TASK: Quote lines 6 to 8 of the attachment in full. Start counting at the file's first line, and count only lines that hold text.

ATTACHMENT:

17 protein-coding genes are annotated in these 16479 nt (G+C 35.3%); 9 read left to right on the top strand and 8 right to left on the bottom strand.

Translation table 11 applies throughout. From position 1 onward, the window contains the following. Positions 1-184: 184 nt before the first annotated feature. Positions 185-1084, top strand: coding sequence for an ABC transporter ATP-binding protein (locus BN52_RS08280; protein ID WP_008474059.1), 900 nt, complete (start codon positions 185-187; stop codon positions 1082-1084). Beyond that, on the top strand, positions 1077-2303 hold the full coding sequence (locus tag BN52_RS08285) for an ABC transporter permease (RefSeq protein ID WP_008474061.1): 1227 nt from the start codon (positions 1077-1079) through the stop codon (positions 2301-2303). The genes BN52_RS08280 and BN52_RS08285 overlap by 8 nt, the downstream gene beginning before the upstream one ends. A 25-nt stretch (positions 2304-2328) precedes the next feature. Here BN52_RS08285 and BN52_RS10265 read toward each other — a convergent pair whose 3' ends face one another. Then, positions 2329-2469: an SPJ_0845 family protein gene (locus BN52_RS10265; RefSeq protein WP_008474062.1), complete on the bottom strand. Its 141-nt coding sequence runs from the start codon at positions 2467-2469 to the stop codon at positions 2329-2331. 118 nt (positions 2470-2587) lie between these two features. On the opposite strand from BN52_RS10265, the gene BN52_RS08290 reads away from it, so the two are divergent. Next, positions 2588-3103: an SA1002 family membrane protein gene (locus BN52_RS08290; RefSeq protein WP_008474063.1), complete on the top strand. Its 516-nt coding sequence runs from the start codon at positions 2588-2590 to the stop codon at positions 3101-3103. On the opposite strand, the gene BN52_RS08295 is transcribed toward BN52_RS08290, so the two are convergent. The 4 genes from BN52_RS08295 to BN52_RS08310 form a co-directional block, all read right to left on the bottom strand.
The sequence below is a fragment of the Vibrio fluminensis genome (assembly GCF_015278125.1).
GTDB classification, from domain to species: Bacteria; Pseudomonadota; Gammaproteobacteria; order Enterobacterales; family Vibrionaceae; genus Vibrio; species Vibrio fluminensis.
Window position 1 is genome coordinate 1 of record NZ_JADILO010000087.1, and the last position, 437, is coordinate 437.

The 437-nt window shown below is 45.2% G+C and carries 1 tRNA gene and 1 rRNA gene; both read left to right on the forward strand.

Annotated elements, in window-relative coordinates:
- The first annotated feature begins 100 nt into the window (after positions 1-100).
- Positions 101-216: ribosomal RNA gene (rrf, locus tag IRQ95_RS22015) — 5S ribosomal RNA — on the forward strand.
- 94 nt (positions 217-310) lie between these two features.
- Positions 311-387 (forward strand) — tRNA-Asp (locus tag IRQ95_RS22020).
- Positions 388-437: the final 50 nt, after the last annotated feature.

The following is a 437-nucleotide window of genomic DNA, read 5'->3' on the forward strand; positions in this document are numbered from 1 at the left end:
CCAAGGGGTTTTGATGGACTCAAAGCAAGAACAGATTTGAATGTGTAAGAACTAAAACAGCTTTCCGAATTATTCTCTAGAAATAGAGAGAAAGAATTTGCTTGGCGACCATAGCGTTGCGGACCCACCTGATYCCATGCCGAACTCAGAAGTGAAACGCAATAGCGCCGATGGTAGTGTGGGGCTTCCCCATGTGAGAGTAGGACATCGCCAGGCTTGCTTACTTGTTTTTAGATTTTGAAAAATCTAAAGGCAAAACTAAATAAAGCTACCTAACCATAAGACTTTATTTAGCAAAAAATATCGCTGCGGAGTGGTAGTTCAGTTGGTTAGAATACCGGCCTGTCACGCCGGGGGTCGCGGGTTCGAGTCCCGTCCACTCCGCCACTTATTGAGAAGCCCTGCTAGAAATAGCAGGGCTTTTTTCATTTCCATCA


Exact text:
The 437-nt window shown below is 45.2% G+C and carries 1 tRNA gene and 1 rRNA gene; both read left to right on the forward strand.

Annotated elements, in window-relative coordinates:
- The first annotated feature begins 100 nt into the window (after positions 1-100).